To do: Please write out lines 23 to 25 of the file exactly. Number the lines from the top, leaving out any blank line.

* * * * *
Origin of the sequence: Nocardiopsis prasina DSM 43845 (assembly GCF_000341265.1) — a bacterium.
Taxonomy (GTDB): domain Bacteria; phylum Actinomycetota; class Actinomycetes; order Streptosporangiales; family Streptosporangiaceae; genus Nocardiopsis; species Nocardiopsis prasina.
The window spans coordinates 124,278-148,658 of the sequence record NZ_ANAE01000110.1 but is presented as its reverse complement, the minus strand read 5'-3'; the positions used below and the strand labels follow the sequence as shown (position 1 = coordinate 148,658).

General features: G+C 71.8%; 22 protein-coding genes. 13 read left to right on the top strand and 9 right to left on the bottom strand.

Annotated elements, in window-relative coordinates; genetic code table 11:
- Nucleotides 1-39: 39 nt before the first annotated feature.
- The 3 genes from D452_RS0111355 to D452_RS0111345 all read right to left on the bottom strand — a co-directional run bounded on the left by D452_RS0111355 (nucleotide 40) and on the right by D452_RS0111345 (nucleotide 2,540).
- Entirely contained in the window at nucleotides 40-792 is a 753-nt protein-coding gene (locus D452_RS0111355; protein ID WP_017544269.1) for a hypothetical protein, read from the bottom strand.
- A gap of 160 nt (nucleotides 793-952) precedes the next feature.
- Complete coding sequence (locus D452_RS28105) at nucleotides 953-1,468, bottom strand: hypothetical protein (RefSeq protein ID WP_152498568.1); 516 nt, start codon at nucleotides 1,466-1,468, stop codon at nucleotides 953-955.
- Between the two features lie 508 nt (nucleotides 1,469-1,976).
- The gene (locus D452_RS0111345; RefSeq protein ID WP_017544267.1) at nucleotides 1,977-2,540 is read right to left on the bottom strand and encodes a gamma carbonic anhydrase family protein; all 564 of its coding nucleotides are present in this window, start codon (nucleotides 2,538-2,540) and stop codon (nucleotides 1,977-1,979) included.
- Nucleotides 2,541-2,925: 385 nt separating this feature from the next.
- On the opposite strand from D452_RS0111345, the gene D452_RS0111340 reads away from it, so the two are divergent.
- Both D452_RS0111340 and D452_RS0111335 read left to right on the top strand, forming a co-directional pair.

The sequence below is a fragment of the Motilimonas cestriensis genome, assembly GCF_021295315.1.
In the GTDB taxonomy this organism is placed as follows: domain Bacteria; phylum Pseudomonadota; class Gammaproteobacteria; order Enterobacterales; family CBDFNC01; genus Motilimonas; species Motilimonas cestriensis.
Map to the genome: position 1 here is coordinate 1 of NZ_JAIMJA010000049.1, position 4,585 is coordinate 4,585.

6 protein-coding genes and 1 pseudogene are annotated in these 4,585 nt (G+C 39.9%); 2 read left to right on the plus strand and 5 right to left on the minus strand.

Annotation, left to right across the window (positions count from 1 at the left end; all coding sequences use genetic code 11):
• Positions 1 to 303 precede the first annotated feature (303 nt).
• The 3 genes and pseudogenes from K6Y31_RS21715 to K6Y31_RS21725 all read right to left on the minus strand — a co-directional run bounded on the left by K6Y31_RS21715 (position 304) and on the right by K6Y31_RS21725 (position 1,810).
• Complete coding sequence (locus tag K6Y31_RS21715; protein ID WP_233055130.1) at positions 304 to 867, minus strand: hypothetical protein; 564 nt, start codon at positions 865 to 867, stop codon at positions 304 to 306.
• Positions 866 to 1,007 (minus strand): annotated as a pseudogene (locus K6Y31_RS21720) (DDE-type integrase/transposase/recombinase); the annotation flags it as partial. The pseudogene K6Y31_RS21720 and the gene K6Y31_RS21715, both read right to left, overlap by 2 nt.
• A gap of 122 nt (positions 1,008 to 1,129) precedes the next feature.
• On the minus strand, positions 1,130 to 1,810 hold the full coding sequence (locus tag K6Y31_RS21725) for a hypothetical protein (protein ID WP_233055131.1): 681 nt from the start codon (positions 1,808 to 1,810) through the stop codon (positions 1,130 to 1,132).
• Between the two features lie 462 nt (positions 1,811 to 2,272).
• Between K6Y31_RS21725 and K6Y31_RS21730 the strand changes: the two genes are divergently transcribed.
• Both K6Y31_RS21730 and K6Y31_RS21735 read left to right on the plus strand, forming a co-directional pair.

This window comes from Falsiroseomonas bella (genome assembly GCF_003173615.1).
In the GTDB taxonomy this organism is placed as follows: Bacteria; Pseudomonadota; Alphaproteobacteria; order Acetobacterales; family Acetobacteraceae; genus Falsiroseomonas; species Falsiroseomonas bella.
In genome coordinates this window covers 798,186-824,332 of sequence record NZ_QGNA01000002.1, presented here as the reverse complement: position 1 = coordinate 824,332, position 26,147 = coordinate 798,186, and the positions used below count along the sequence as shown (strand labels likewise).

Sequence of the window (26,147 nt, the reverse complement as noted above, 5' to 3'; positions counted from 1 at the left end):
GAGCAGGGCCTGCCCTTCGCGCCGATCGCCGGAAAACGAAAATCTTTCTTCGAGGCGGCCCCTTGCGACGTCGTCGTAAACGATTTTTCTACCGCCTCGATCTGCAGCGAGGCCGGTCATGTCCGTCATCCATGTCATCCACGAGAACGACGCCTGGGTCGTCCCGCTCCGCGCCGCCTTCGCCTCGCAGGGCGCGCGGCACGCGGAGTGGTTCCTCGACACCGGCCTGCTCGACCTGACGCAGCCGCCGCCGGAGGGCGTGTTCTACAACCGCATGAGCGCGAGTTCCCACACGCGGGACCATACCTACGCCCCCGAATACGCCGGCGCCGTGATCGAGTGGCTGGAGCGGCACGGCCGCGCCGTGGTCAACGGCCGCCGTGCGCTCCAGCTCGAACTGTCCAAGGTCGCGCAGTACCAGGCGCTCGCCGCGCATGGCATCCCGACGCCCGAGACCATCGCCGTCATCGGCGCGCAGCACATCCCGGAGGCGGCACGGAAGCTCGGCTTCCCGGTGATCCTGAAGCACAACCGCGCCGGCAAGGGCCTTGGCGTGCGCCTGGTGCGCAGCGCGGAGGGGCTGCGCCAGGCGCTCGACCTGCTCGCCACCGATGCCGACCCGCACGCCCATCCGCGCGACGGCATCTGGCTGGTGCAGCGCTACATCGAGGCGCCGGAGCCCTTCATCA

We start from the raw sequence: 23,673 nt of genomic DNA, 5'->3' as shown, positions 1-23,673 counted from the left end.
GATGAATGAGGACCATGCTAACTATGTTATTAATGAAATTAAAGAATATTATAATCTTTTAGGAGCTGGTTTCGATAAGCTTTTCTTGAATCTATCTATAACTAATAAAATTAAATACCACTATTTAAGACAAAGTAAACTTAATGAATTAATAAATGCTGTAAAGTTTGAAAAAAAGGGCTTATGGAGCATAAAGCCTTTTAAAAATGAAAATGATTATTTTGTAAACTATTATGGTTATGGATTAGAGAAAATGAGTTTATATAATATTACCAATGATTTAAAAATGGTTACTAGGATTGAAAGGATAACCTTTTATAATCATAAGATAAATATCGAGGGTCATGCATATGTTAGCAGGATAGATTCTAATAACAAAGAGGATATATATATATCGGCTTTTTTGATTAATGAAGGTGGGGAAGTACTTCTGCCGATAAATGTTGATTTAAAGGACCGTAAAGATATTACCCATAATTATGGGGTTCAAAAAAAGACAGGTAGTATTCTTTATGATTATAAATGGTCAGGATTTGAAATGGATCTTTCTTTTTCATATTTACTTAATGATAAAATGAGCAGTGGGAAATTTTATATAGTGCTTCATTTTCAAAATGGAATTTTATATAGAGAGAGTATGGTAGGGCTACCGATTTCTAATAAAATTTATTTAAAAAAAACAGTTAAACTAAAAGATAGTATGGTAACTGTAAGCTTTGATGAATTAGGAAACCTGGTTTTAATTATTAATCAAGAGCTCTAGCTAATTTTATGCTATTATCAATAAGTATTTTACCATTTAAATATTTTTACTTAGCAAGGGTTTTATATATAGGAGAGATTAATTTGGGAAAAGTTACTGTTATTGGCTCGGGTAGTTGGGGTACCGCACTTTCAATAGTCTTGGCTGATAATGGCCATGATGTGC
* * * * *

• Complete coding sequence (locus tag K6Y31_RS21715; protein ID WP_233055130.1) at positions 304 to 867, minus strand: hypothetical protein; 564 nt, start codon at positions 865 to 867, stop codon at positions 304 to 306.
• Positions 866 to 1,007 (minus strand): annotated as a pseudogene (locus K6Y31_RS21720) (DDE-type integrase/transposase/recombinase); the annotation flags it as partial. The pseudogene K6Y31_RS21720 and the gene K6Y31_RS21715, both read right to left, overlap by 2 nt.
• A gap of 122 nt (positions 1,008 to 1,129) precedes the next feature.